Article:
- Patients turn to company websites, social media, and sponsored forums for information. A pharma company’s website, social media account, or affiliated online forum accounted for the three most used services or types of information created by the industry (see Figure 10). In contrast, just 5% of the patients in our study used a chatbot most recently; 1% used a text message.
Figure 8: The name recognition of individual pharmaceutical companies is low
Figure 9: Creating useful services doesn’t guarantee recognition
Figure 10: Patients turn to websites, social media, and forums for answers
Excellent CX Improves Patient Outcomes
Meeting patient expectations and providing high-quality experiences by a pharma company has a clear impact on what patients choose to do after interacting with its services or information. Most often, respondents said that they would either tell someone about the service or information or—damningly for the industry—simply do nothing (see Figure 11). However, we did find that one in four people would contact their doctor. We further found that:
- Poor CX is more than twice as likely to result in patients doing nothing. Our study found that 26% of patients rating an experience as poor said they would do nothing after engaging with a pharma-created service or information, compared with just 10% that said they would take no action if their experience was excellent (see Figure 12). Poor CX also made it more likely that patients would tell their carer, friends, or family about the experience, while almost completely eliminating the possibility of patients enrolling in the program or service. Excellent CX leads to favorable behavior: 12% would save the information provided, 11% would request additional support, and 9% would actually enroll in the program or service.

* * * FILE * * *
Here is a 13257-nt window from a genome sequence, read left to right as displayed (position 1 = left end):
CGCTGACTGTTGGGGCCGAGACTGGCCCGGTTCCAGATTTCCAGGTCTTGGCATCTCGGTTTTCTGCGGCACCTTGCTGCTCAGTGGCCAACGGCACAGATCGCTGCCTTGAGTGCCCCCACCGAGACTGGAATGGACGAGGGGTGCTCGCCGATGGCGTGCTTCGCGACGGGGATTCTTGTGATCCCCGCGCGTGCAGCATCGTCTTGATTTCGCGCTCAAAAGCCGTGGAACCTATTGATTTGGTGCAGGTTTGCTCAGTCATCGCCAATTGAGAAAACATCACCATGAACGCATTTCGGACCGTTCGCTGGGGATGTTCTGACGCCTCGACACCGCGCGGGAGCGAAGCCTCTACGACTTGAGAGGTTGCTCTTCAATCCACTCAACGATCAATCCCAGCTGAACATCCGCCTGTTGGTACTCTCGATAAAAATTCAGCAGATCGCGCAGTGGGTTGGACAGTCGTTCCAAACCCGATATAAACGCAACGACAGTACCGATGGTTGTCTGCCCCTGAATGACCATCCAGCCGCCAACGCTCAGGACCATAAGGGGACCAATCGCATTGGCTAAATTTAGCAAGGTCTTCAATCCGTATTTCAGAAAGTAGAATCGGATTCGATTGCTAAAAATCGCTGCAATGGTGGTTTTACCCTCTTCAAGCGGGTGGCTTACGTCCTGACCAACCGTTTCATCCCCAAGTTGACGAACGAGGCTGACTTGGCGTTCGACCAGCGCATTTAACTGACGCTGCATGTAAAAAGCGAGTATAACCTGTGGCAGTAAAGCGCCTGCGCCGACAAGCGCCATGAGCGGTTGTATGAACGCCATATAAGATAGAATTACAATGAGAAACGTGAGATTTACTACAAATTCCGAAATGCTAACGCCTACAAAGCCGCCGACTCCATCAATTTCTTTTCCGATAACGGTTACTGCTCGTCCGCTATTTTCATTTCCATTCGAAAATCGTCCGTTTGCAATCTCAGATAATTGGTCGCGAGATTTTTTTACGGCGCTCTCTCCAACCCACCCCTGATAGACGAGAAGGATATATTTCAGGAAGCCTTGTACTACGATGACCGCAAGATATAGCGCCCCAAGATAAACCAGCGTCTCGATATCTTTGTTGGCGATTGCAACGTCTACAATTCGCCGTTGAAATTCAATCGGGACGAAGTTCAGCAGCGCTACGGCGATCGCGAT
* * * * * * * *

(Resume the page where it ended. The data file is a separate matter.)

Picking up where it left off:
- Health decision-making is improved by excellent experiences. High-quality CX can improve patient health via benefits in decision-making, disease management, and treatment effectiveness. Excellent CXQ® also makes it significantly more likely that patients will view a pharma company’s medicines or therapies favorably (see Figure 13). For more than half of patients, receiving a poor experience will have a negative effect on their perception of the pharma company, the effectiveness of their treatment, and even their quality of life.
- Excellent CX provides an opportunity for pharma after COVID-19. The post-pandemic picture is still evolving. Our study found that the majority of respondents anticipated no change in how likely they would be to engage with pharma post-COVID-19, regardless of whether the CX provided is excellent or poor (see Figure 14). The opportunity for the industry lies in the 35% of respondents who said that excellent CX would make them more likely to engage because of factors related to COVID-19, compared with the 23% indicating that poor CX would make them less likely to do so.
Figure 11: Patients are more likely to do nothing than contact their doctor
Figure 12: Patients are more likely to act after having an excellent experience
Figure 13: Poor pharma experiences undermine patient health
Figure 14: Excellent experiences could increase patient engagement post-pandemic
The DT Consulting / Carenity Customer Experience Quotient (CXQ®) Survey, Patient Interactions 2021 survey was fielded in conjunction with Carenity, part of EvidentIQ, from July to November 2021. The survey involved 543 patients whose primary condition was ankylosing spondylitis, bipolar disorder, breast cancer, chronic obstructive pulmonary disease, depression, diabetes, multiple sclerosis, Parkinson’s disease, or rheumatoid arthritis. Patient users of Carenity were invited by email to take the online survey and respondents came from France, Germany, Italy, Spain, the UK, and the US. Please note that respondents who use online networks, engage via email, and participate in online surveys have more digital experience and are more likely and confident to interact with companies digitally than those with less experience.
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Tim van Tongeren
Hannah has more than a decade of experience working with commercial and technology leaders focused on digital and customer experience transformation. She advises organizations on how to evolve their customer offering to take advantage of digital capabilities and develop the internal competencies required to effect this transformation. In her current role as Director of Customer Experience, she leads DT’s customer experience practice, guiding the world’s largest pharmaceutical firms towards creating deliberate, holistic experiences for customers that leverage digital channels and deliver business value.